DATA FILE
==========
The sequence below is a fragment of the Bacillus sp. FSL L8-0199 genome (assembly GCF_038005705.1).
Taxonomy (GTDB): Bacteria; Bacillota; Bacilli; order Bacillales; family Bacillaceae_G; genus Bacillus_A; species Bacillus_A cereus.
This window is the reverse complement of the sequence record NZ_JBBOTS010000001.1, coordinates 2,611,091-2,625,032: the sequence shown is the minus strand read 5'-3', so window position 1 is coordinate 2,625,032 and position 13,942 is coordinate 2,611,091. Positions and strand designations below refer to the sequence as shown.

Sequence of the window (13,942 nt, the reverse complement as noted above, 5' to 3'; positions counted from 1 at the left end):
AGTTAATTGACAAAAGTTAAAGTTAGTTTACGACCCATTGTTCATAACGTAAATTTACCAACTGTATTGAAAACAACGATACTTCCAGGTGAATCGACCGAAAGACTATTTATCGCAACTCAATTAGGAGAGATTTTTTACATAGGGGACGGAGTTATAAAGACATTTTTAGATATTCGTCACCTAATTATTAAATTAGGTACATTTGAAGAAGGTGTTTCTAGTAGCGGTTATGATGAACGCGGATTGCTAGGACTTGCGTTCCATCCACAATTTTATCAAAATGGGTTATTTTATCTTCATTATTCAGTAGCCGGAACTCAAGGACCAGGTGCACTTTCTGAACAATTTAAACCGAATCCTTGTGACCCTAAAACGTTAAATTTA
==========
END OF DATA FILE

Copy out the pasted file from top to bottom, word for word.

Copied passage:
The sequence below is a fragment of the Bacillus sp. FSL L8-0199 genome (assembly GCF_038005705.1).
Taxonomy (GTDB): Bacteria; Bacillota; Bacilli; order Bacillales; family Bacillaceae_G; genus Bacillus_A; species Bacillus_A cereus.
This window is the reverse complement of the sequence record NZ_JBBOTS010000001.1, coordinates 2,611,091-2,625,032: the sequence shown is the minus strand read 5'-3', so window position 1 is coordinate 2,625,032 and position 13,942 is coordinate 2,611,091. Positions and strand designations below refer to the sequence as shown.

Sequence of the window (13,942 nt, the reverse complement as noted above, 5' to 3'; positions counted from 1 at the left end):
AGTTAATTGACAAAAGTTAAAGTTAGTTTACGACCCATTGTTCATAACGTAAATTTACCAACTGTATTGAAAACAACGATACTTCCAGGTGAATCGACCGAAAGACTATTTATCGCAACTCAATTAGGAGAGATTTTTTACATAGGGGACGGAGTTATAAAGACATTTTTAGATATTCGTCACCTAATTATTAAATTAGGTACATTTGAAGAAGGTGTTTCTAGTAGCGGTTATGATGAACGCGGATTGCTAGGACTTGCGTTCCATCCACAATTTTATCAAAATGGGTTATTTTATCTTCATTATTCAGTAGCCGGAACTCAAGGACCAGGTGCACTTTCTGAACAATTTAAACCGAATCCTTGTGACCCTAAAACGTTAAATTTA